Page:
High school students in Wisconsin got to test their drone skills at the 2022 Aerospace Jam Drone and Sensor Competition, which simulated a NASA Artemis-inspired moon mission.
The competition gave students an idea of what it might be like to work in the aerospace industry. To prepare, teams met with coaches and mentors to build their drone kit, which included high-tech sensors and data acquisition capabilities. They used this technology to practice performing a simulated landing on the South Pole of the moon.
In April, teams brought their knowledge and experience to a day-long competition held at Fiserv Forum in Milwaukee.
The event was a collaborative effort between Carroll University and a number of sponsoring organizations, including the NASA Wisconsin Space Grant Consortium, UW-Whitewater, the Milwaukee Bucks, MINDS-i, and LAB Midwest.
This challenge was incredibly complex, testing teams not only on their skills operating and maneuvering the UAVs, but on all the engineering and data analytics that plays such a crucial role in aerospace exploration.
The goal of the UAV challenge was to have teams demonstrate the use of aerial drones equipped with sensors to measure specific properties and objects within a flight area. In this case, the competition zone was an indoor drone cage simulating the surface of the moon.
On the day of the competition, teams were scored on a series of challenges they had to complete on the course. Each had varying levels of difficulty and had to be performed within a specific timeframe.
John Connolly, a member of the Human Landing Systems Program at NASA, was part of the judging panel. He commented on how well the competition simulated real-world experiences:
“The Aerospace Jam lunar ‘drone’ competition was a remarkably complex challenge for the high school teams that produced some remarkable team building, systems engineering, flight operations and outreach – all with microcomputers, drone hardware and sensor packages that had to be quickly mastered. In many ways, the program and competition mimicked a real-life skunkworks program in its pace, and a real-life NASA planetary probe program to generate multi-sensor data of lunar landing sites.”
The competition hosted teams of sophomores through seniors from 10 schools across the state. Each team had a coach and a mentor, totaling over 90 participants.
Participating schools included: Anthony Acres High School, Golda Meir High School, Hilbert High School, Kohler High School, Laconia High School, Menomonee Falls High School, New London High School, North Crawford High School, SPASH (Stevens Point Area Senior High), and Whitewater High School.
All teams had to compete in high-pressure, time-constrained environments where any number of unforeseen challenges required on-the-fly plan adjustments. It was no easy challenge, but the students got a feel for what it’s like to work in high-performing, complex aerospace operations. And in the end, it brought out the best in all participants – both on the technical skill side and through teamwork, communication, and tenacity.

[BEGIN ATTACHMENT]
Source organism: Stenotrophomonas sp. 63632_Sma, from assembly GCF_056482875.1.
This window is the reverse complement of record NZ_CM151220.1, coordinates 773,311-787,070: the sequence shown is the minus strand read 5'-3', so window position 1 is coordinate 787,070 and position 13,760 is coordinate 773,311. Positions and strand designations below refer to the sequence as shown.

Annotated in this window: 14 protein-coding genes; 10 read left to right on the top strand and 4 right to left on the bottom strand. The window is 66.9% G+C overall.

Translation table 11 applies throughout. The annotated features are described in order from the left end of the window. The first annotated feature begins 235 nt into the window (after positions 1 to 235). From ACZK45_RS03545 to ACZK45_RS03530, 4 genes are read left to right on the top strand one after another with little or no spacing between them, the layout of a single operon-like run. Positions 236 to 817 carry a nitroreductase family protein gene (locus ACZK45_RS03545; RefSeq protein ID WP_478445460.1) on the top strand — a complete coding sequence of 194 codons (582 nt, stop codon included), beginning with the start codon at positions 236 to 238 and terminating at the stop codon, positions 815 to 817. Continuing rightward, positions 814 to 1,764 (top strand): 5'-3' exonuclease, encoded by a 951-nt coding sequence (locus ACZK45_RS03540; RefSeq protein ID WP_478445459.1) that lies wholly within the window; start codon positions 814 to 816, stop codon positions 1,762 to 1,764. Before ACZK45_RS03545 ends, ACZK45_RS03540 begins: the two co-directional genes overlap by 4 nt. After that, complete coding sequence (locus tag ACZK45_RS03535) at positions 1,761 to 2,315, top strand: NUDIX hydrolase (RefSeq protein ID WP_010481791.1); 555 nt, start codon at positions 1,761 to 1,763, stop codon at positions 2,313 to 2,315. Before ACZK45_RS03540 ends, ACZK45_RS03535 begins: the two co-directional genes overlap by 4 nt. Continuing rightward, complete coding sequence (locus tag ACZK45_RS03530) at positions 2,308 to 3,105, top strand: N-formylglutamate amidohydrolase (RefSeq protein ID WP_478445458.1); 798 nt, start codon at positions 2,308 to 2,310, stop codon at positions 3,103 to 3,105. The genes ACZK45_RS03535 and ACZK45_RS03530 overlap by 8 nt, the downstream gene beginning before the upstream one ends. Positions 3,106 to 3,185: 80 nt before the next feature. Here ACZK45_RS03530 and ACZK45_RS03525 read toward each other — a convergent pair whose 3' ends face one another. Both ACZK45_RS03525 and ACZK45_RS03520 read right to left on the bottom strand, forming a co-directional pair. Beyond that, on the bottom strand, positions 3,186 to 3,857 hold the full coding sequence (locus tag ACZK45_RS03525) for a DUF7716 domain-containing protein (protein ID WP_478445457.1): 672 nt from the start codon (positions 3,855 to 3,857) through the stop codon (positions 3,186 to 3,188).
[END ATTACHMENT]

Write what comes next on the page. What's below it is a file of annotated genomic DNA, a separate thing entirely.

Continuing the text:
Special recognition goes to the teams who earned top places:
Matik Sullivan, a student on Laconia High School’s team, said of the drone competition: “It’s a very challenging, but fun process. We ran into a lot of problems, but our persistence paid off.”
Congratulations to all participants and sponsors on an excellent event!
Drones are becoming widely popular with hobbyists and researchers alike, and as their industrial applications continue to grow, schools must start teaching drone technology in a way that’s backed by solid STEM curriculum.
Aerospace is a great example of aerial drones in the workforce, but that’s just the tip of the iceberg. Drones are being used in agriculture, search and rescue, photography/videography, land surveying, delivery, inspection and more.
Our prediction? Drones will become a regular part of STEM curriculum at all levels of education, and competitions like the Aerospace Jam will grow in popularity across the nation. And as they do, the focus will be more and more on real-world STEM, engineering, mission planning, sensing and data analytics skills.
For this competition, the drones and indoor cage system were provided by MINDS-i in partnership with LAB Midwest. MINDS-i designs and manufactures complex drones (ground and aerial) for schools. STEM students from K-8 through post-secondary use these products to learn about drone technology and engineering. But there’s more to it than just the hardware. There’s also a whole array of learning outcomes in MINDS-i curriculum, all focused on relevant STEM concepts and technologies students will encounter in the modern workforce.
LAB Midwest is the exclusive distributor of MINDS-i products in the Midwest. To learn more about MINDS-i drones and curriculum, visit our website.
Interested in working with us? Hear what Mike Mortensen, Director of Aviation Sciences at Carroll University had to say:
“The Aerospace Jam Drone and Sensor competition was a huge success this year! We could not have pulled this off without the help and expertise from Minds-i and LAB Midwest. They contributed significantly to the event in several ways and performed beyond our expectations. They partnered with us and were by our side from the beginning and through final competition day. Minds-i and LAB Midwest ensured everything was on point so that the drone performances were steady and strong. Their drones and drone cage system withstood every flight challenge during the competition, and the teams’ commitment to our event was unwavering.”
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